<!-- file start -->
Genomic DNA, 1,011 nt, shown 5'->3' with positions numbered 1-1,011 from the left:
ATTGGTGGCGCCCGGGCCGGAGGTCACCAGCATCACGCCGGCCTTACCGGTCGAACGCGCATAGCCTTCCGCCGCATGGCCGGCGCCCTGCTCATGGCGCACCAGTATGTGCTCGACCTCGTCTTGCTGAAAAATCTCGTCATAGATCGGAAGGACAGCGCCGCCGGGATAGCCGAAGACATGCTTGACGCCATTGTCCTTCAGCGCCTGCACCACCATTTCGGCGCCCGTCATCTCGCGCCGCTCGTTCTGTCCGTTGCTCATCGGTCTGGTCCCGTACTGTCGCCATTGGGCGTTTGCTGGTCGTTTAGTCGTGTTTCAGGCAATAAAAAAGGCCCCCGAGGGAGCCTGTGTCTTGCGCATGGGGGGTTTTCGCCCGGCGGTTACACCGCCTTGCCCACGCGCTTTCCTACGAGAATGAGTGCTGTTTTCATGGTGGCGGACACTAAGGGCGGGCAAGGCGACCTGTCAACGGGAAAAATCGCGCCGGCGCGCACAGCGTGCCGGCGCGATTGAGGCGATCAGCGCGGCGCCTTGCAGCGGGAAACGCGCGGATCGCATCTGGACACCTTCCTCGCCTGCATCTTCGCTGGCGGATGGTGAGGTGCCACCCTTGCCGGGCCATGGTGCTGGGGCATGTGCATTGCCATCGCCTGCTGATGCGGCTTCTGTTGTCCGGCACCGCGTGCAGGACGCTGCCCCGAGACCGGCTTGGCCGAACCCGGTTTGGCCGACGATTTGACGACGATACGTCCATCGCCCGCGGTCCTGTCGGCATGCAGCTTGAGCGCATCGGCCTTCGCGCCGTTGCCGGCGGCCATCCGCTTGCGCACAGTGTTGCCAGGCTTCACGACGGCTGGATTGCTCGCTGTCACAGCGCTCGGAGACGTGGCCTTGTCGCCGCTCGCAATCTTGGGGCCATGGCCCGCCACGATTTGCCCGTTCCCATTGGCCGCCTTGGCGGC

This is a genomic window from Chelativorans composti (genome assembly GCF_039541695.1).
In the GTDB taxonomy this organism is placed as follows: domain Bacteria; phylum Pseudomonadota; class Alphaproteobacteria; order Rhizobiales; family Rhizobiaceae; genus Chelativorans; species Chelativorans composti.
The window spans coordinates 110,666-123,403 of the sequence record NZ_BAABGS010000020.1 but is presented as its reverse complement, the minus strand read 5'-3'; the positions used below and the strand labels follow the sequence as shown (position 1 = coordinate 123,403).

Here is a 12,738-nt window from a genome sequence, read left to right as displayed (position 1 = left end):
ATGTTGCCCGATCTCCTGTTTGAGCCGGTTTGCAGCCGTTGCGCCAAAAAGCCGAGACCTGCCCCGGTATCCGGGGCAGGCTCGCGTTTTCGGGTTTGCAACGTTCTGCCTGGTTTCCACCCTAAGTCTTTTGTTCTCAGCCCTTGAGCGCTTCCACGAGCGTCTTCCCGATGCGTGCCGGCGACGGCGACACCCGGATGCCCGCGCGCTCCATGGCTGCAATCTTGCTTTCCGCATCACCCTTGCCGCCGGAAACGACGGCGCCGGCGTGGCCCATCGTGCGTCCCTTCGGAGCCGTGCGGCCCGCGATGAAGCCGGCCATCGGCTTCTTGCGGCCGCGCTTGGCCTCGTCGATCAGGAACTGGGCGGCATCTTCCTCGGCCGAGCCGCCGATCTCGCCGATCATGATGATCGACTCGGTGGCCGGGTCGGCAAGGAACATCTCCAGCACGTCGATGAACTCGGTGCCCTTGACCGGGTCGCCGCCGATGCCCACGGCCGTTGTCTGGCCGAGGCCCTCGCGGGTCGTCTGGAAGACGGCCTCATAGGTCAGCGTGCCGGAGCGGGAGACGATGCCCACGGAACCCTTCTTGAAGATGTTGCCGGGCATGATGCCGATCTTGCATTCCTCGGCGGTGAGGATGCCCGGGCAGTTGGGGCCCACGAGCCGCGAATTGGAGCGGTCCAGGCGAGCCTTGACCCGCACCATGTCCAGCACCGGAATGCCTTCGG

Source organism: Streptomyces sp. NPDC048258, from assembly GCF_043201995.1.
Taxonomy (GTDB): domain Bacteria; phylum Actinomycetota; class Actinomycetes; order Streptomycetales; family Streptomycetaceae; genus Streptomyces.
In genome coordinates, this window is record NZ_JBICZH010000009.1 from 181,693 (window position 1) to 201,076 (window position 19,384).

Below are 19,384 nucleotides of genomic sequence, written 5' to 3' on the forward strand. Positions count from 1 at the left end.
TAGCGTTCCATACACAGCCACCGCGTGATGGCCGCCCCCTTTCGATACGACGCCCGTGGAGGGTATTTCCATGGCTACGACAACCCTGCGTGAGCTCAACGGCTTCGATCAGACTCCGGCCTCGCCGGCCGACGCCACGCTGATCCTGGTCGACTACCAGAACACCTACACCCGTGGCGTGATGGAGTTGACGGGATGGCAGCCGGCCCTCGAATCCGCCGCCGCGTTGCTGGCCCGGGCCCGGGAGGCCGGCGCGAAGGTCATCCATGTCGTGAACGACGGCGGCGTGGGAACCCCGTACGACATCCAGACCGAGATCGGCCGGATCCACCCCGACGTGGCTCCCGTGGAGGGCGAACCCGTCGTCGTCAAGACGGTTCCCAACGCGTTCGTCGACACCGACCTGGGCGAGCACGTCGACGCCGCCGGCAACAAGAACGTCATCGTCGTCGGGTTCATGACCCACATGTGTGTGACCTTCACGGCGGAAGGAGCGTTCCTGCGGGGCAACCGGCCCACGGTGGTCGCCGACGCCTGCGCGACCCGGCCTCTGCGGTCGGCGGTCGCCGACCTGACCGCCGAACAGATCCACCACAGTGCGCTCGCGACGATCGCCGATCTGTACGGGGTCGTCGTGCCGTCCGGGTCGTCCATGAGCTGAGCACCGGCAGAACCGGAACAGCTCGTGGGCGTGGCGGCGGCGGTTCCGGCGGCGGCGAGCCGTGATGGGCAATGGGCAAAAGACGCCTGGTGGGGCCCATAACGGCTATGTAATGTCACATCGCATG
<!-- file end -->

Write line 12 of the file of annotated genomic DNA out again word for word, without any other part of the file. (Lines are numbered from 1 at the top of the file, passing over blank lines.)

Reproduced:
TAGCGTTCCATACACAGCCACCGCGTGATGGCCGCCCCCTTTCGATACGACGCCCGTGGAGGGTATTTCCATGGCTACGACAACCCTGCGTGAGCTCAACGGCTTCGATCAGACTCCGGCCTCGCCGGCCGACGCCACGCTGATCCTGGTCGACTACCAGAACACCTACACCCGTGGCGTGATGGAGTTGACGGGATGGCAGCCGGCCCTCGAATCCGCCGCCGCGTTGCTGGCCCGGGCCCGGGAGGCCGGCGCGAAGGTCATCCATGTCGTGAACGACGGCGGCGTGGGAACCCCGTACGACATCCAGACCGAGATCGGCCGGATCCACCCCGACGTGGCTCCCGTGGAGGGCGAACCCGTCGTCGTCAAGACGGTTCCCAACGCGTTCGTCGACACCGACCTGGGCGAGCACGTCGACGCCGCCGGCAACAAGAACGTCATCGTCGTCGGGTTCATGACCCACATGTGTGTGACCTTCACGGCGGAAGGAGCGTTCCTGCGGGGCAACCGGCCCACGGTGGTCGCCGACGCCTGCGCGACCCGGCCTCTGCGGTCGGCGGTCGCCGACCTGACCGCCGAACAGATCCACCACAGTGCGCTCGCGACGATCGCCGATCTGTACGGGGTCGTCGTGCCGTCCGGGTCGTCCATGAGCTGAGCACCGGCAGAACCGGAACAGCTCGTGGGCGTGGCGGCGGCGGTTCCGGCGGCGGCGAGCCGTGATGGGCAATGGGCAAAAGACGCCTGGTGGGGCCCATAACGGCTATGTAATGTCACATCGCATG